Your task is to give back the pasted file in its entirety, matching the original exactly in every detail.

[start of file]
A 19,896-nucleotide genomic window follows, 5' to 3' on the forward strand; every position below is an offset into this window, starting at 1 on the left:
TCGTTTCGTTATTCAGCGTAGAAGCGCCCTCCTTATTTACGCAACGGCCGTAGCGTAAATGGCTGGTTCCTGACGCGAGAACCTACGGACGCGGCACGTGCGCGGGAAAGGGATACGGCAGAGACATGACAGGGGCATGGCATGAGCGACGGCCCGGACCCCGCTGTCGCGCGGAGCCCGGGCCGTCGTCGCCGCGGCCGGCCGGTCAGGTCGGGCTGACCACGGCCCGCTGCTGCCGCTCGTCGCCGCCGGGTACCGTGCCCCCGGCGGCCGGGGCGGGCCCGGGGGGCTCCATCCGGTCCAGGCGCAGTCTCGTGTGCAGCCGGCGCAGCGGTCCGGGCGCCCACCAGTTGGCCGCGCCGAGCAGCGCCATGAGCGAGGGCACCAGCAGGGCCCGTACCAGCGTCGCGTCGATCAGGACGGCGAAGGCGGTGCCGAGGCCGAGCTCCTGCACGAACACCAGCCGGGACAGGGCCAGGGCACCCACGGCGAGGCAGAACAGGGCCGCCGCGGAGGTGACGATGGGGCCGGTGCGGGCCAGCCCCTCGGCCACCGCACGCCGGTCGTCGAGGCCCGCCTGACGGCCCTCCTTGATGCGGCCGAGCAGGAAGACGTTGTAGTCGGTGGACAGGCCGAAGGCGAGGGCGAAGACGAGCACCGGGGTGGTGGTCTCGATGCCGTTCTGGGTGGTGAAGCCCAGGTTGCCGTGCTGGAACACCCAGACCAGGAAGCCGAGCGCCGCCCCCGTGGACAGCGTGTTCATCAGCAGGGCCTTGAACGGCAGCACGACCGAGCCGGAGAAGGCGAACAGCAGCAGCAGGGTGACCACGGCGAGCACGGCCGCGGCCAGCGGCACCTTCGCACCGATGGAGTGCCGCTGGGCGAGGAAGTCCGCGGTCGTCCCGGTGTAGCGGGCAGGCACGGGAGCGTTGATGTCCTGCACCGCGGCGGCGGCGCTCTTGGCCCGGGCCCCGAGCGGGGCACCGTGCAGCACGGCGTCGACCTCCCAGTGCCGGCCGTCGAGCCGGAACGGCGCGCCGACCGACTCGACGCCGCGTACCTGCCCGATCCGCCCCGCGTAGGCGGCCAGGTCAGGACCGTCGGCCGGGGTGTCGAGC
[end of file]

A 19,896-nucleotide genomic window follows, 5' to 3' on the forward strand; every position below is an offset into this window, starting at 1 on the left:
TCGTTTCGTTATTCAGCGTAGAAGCGCCCTCCTTATTTACGCAACGGCCGTAGCGTAAATGGCTGGTTCCTGACGCGAGAACCTACGGACGCGGCACGTGCGCGGGAAAGGGATACGGCAGAGACATGACAGGGGCATGGCATGAGCGACGGCCCGGACCCCGCTGTCGCGCGGAGCCCGGGCCGTCGTCGCCGCGGCCGGCCGGTCAGGTCGGGCTGACCACGGCCCGCTGCTGCCGCTCGTCGCCGCCGGGTACCGTGCCCCCGGCGGCCGGGGCGGGCCCGGGGGGCTCCATCCGGTCCAGGCGCAGTCTCGTGTGCAGCCGGCGCAGCGGTCCGGGCGCCCACCAGTTGGCCGCGCCGAGCAGCGCCATGAGCGAGGGCACCAGCAGGGCCCGTACCAGCGTCGCGTCGATCAGGACGGCGAAGGCGGTGCCGAGGCCGAGCTCCTGCACGAACACCAGCCGGGACAGGGCCAGGGCACCCACGGCGAGGCAGAACAGGGCCGCCGCGGAGGTGACGATGGGGCCGGTGCGGGCCAGCCCCTCGGCCACCGCACGCCGGTCGTCGAGGCCCGCCTGACGGCCCTCCTTGATGCGGCCGAGCAGGAAGACGTTGTAGTCGGTGGACAGGCCGAAGGCGAGGGCGAAGACGAGCACCGGGGTGGTGGTCTCGATGCCGTTCTGGGTGGTGAAGCCCAGGTTGCCGTGCTGGAACACCCAGACCAGGAAGCCGAGCGCCGCCCCCGTGGACAGCGTGTTCATCAGCAGGGCCTTGAACGGCAGCACGACCGAGCCGGAGAAGGCGAACAGCAGCAGCAGGGTGACCACGGCGAGCACGGCCGCGGCCAGCGGCACCTTCGCACCGATGGAGTGCCGCTGGGCGAGGAAGTCCGCGGTCGTCCCGGTGTAGCGGGCAGGCACGGGAGCGTTGATGTCCTGCACCGCGGCGGCGGCGCTCTTGGCCCGGGCCCCGAGCGGGGCACCGTGCAGCACGGCGTCGACCTCCCAGTGCCGGCCGTCGAGCCGGAACGGCGCGCCGACCGACTCGACGCCGCGTACCTGCCCGATCCGCCCCGCGTAGGCGGCCAGGTCAGGACCGTCGGCCGGGGTGTCGAGC